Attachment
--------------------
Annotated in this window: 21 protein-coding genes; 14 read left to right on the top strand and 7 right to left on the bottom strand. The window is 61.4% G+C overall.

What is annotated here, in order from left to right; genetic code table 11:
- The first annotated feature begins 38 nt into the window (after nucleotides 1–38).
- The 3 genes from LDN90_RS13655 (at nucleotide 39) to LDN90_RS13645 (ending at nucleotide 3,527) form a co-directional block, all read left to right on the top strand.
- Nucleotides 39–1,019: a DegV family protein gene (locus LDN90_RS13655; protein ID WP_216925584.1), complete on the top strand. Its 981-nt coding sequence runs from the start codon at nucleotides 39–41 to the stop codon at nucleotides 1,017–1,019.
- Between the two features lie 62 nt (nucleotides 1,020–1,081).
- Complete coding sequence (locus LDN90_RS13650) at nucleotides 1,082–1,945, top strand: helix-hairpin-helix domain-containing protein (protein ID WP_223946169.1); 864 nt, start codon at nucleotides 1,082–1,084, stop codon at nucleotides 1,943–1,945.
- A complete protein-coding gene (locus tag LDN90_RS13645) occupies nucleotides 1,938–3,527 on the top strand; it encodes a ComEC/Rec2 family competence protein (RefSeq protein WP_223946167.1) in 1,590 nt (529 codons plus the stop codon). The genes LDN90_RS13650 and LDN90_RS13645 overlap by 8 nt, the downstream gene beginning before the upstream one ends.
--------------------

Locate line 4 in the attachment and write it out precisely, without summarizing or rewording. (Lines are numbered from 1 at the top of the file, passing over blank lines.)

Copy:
- The 3 genes from LDN90_RS13655 (at nucleotide 39) to LDN90_RS13645 (ending at nucleotide 3,527) form a co-directional block, all read left to right on the top strand.